It would seem to me that this standard could work in either an in-person or telework situation. Perhaps in the pre-pandemic world, notices and decisions such as these were left on my desk with the case file so I could review them before they were issued. That way I had detailed information on the clarity of the elements of the case, whether due process was observed, whether the notice incorporated the latest case decisions, etc. In a world where this work is accomplished at a different location, I could still see the letter if it was sent by e-mail to me or through an automated system. What might be new is how I could see the case file remotely, so there would have to be an alternate arrangement for me to get those, but I would be judging the work on the same things regardless of whether my employee worked on that action down the hall or miles away from the agency office.
Better Methods Across the Board
Perhaps the need to evaluate the teleworker’s performance means that I recognize a new way to identify the outcomes for all employees. Determining whether effective advice was given might have been easier in a pre-pandemic world. Maybe, as the office head, I attended staff meetings with the serviced organizations, and I received regular feedback in those sessions about the quality of guidance provided. There may also have been a lot of informal interactions in the cafeteria or walking down the hall with those managers who were receiving guidance from my staff members. Things may be different now, but I still need to know whether the advice is effective. Just looking at the letter being issued doesn’t really tell me how well the manager was advised throughout the process. One solution would be to do some follow-up on a sample of actions for all staff, not just the teleworkers.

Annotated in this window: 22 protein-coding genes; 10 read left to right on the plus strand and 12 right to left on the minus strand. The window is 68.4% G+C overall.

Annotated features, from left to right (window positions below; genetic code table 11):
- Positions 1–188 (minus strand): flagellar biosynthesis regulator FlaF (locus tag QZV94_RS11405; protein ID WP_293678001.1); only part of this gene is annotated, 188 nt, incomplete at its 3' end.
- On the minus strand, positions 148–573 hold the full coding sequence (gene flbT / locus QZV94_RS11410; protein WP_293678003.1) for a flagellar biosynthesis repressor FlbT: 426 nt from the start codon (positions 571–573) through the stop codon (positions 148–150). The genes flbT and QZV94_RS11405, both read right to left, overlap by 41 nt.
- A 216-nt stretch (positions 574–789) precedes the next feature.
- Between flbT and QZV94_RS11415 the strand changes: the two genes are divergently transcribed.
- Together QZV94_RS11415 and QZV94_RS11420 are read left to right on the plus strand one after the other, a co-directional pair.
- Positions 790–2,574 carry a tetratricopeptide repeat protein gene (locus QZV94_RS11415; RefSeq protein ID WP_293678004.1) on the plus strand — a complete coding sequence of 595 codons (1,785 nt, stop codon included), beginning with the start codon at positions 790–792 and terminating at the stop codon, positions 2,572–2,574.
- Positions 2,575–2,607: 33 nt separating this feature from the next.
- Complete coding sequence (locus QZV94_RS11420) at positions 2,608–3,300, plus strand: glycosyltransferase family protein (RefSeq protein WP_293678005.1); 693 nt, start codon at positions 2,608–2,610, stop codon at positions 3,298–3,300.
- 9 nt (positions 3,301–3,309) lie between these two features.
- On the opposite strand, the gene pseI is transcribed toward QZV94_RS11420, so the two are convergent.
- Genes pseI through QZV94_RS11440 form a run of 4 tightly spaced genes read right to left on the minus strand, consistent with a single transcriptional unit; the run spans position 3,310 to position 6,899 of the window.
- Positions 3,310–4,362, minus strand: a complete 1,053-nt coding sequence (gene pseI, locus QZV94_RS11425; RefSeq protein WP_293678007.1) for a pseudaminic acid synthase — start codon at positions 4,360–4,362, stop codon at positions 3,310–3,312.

Using a neutral method of choosing which cases I am going to follow up on, I could select a certain number of lower-level disciplinary actions and some adverse and performance-based actions for each of my employees. I could design a questionnaire or, perhaps, set up a time for a phone call to interview the manager involved in the action with a set of standard questions about how well they were walked through the steps of proposing/taking action.
Ultimately, as the rater, I would have to determine if the advice was effective – whether my employee allowed the manager to decide or tried to force the manager to take a particular action, whether my employee explained the steps of how various actions might take place, and what the potential issues might be that could come out of an action in terms of grievances, complaints, and appeals, etc.
It’s interesting that a lot of positions have measures about providing effective advice in their performance plans, but when I ask how that is assessed supervisors often answer: “Nobody complained.” That’s not enough – telework or in-person.
Next month we will look at some other related performance matters! Haga@FELTG.com